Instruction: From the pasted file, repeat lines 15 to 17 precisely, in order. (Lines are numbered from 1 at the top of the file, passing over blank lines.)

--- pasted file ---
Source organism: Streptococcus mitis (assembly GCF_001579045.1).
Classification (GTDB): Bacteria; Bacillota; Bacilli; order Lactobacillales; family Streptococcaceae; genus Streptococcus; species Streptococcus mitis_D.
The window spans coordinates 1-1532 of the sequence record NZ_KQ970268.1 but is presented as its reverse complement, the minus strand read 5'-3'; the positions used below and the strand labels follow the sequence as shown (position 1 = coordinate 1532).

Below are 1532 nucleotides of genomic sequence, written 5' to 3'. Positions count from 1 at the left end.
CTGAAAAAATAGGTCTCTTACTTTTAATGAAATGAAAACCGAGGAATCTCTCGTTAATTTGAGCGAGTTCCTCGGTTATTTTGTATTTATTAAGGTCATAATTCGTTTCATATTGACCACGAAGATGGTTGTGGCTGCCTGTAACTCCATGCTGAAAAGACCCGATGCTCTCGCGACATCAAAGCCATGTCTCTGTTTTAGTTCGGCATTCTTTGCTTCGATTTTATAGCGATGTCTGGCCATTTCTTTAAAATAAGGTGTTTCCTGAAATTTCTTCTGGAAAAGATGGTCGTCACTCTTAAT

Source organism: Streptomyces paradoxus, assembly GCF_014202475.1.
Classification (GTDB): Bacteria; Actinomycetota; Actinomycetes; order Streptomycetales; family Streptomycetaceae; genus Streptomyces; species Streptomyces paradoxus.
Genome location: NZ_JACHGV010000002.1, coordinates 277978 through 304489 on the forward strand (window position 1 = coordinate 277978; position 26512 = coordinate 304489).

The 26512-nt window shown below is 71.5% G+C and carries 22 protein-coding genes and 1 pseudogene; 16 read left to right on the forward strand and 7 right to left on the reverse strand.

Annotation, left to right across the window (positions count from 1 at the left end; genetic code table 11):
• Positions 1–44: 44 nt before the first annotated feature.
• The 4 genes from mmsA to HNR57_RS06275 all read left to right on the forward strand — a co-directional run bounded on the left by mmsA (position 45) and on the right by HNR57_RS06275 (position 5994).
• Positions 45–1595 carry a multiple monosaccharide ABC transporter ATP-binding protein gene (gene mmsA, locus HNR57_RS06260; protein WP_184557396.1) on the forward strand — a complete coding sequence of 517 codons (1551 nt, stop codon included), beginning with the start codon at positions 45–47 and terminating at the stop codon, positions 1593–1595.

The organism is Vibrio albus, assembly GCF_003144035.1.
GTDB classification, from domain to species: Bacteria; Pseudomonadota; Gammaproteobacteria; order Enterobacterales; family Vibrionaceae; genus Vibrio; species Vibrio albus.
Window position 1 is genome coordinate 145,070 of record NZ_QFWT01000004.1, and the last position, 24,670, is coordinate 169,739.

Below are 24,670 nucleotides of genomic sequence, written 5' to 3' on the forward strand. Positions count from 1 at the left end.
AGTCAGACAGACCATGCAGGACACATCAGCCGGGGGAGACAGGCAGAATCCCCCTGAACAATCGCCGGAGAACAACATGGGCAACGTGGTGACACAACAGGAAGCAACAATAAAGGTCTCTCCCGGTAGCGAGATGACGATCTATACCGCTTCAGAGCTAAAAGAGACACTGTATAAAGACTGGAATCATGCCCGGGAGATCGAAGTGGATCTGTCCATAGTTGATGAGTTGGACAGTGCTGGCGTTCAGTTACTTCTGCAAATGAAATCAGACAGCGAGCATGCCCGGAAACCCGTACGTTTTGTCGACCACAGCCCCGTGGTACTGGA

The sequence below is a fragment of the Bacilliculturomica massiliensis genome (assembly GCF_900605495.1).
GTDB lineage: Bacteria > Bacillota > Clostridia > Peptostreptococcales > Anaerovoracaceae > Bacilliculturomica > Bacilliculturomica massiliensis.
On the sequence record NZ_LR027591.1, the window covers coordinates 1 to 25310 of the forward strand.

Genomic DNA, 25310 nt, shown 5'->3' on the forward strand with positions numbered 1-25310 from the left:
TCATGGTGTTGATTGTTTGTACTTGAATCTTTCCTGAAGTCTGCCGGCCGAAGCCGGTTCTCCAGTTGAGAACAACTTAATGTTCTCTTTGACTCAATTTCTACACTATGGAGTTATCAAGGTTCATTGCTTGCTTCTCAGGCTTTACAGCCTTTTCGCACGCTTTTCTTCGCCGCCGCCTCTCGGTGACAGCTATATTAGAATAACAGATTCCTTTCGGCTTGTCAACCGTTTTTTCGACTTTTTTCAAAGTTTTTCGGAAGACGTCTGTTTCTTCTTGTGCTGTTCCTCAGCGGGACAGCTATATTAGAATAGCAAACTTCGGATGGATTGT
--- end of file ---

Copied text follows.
GTDB classification, from domain to species: Bacteria; Pseudomonadota; Gammaproteobacteria; order Enterobacterales; family Vibrionaceae; genus Vibrio; species Vibrio albus.
Window position 1 is genome coordinate 145,070 of record NZ_QFWT01000004.1, and the last position, 24,670, is coordinate 169,739.

Below are 24,670 nucleotides of genomic sequence, written 5' to 3' on the forward strand. Positions count from 1 at the left end.